“The Sphinx to which Marguerite Humeau refers, emblematic and fabulous figure of the ancient tales, crosses the ages, coming from a distant past when humanity was born and going towards a fictionalized future where humanity will be absorbed by the machine. The Sphinx lives in us, it is a part of our selves through a constant transformation; it confronts us with the enigma and the limits of our lives, it challenges our destiny as much as it supervises us and destroys us, announcing a potential total annihilation of humankind.

The Sphinx is who protects the man but also the one that devours him. Marguerite Humeau interprets it as one of the oldest surveillance systems. The Sphinx is who protects the man but also the one that devours him. Marguerite Humeau interprets it as one of the oldest surveillance systems. Thus, in 2018, the Sphinx, named “Otto” by the artist, is deployed via surveillance and security devices present around the world, as a secret weapon to control humanity. Symbol of an implacable disembodied manoeuvre, which no human being can escape, it re-enacts the original carnage which was employed to destroy humanity and of which it was the inexorable weapon of the divinities and of an extra-ordinary nature.


The bronze mask that faces us plunges the viewers into a future scenario in which the Sphinx / drone would train to hide from the human eye at a time when the curve of history will reverse, to absorb and destroy humanity. From observer and protector, it becomes a predator. Its figure, captured in a movement and drawn with extreme precision, is represented here in high definition. It is a human flesh in full transformation, passing from zoomorphic to anthropomorphic, and from anthropomorphic to a warfare weapon. “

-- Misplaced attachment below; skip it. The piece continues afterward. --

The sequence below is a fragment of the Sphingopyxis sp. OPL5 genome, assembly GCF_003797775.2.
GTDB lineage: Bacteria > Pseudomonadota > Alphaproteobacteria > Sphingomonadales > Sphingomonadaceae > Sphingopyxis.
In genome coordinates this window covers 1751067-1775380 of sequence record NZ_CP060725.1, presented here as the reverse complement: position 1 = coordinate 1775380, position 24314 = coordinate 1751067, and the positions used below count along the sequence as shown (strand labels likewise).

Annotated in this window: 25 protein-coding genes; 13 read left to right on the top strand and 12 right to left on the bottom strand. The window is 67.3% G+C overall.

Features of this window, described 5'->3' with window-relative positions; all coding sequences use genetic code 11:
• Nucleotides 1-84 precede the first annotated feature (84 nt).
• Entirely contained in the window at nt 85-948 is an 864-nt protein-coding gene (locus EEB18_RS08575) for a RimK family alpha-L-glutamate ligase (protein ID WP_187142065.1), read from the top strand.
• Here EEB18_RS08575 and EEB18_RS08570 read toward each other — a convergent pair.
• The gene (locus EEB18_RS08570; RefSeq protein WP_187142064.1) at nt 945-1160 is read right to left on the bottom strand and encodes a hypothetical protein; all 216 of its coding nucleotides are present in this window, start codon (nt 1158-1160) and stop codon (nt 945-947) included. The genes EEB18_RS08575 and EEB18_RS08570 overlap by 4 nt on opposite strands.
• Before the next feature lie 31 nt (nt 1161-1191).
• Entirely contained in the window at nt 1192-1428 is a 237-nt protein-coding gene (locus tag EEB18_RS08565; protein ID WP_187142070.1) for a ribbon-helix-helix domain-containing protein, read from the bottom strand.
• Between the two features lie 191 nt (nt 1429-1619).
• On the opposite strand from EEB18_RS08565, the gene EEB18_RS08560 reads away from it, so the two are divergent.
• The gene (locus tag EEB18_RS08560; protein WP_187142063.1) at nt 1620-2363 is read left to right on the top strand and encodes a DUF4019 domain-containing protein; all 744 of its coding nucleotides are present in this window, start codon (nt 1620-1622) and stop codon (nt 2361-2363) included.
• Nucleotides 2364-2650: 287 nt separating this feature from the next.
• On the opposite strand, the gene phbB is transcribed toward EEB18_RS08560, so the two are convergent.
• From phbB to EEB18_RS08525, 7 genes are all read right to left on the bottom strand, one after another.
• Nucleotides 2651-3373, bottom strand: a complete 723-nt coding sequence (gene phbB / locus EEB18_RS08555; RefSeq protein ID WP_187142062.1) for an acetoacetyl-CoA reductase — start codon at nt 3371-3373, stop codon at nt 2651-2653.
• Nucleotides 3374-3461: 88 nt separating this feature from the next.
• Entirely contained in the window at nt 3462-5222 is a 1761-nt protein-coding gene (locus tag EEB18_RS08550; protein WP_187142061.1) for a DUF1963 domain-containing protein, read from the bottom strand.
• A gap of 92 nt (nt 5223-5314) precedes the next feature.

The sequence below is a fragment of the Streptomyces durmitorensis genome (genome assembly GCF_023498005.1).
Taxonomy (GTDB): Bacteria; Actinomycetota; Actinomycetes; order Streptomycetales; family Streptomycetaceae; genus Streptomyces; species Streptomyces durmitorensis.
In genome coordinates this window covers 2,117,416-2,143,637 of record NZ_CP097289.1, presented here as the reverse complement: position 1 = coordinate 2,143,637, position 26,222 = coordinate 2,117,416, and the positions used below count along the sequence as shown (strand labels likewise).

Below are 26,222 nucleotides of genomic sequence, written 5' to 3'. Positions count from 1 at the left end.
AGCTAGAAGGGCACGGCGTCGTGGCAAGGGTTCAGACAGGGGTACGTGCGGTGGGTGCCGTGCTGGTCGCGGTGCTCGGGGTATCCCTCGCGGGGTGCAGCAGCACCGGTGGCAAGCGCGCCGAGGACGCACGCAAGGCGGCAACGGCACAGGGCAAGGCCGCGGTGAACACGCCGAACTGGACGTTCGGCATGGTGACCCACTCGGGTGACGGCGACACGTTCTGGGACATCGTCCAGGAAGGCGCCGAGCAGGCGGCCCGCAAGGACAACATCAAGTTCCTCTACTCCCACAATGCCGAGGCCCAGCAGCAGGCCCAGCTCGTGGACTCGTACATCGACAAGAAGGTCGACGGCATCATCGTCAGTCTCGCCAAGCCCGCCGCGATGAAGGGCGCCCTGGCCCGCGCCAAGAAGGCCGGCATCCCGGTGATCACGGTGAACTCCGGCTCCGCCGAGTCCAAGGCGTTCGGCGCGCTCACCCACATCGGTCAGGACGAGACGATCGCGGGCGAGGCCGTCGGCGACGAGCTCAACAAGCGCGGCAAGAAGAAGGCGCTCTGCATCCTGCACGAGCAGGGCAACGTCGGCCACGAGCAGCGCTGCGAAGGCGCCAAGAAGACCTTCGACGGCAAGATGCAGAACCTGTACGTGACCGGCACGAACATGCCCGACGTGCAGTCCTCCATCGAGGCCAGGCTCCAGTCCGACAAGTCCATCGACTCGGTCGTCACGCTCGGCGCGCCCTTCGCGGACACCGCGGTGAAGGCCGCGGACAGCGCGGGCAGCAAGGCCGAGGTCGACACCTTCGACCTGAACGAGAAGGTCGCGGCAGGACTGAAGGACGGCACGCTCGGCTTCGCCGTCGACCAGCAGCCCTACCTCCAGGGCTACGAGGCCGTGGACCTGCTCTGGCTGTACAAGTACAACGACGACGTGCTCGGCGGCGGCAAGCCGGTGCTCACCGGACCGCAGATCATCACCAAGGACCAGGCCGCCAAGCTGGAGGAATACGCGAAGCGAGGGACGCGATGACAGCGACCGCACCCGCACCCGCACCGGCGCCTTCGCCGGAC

Alexandra Baudelot

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The proposal is part of RIDDLES, a large-scale project installed on different parts of planet Earth throughout the year 2017. RIDDLES aims at discussing the ambiguous status of security protocoles in our contemporary securitarian era by looking at their origin in ancient histories and more specifically in the figure of the sphinx. A hypothesis was formulated that the origin of the sphinx can be found in the origin of war. Evidence of the first conflict amongst humans was found in Site 117, an ancient cemetery where 61 individual skeletons were recovered, in Jebel Sahaba near the northern border of Sudan. At least 45% of these humans died of inflicted wounds, making this site the earliest evidence for inter-communal violence in the archaeological record. Some tiny bronze pieces, probably pieces of early weapons, have been found in the fossilised human skeletons. I have been working with archeologists, evolutionary biologists ethnologists and anthropologists around the world to excavate evidence and reenact the earliest war. I have analysed war mythologies common to all civilisations around the globe and have studied ancient war representations (Stele of Vultures, Ur Standard, Battlefield Palette) to fill in the gaps in knowledge. It seems that vultures, raptors and lions (that together compose the sphinx figure) could have been part of this battle. They are therefore the most ancient domesticated war animals; and interestingly enough, also the only man-eating animals on the planet. Did the vultures help kill these early hominids? Are the bronze pieces remnants of mythical sphinx talons, who would have come to life and be protagonists in this early massacre?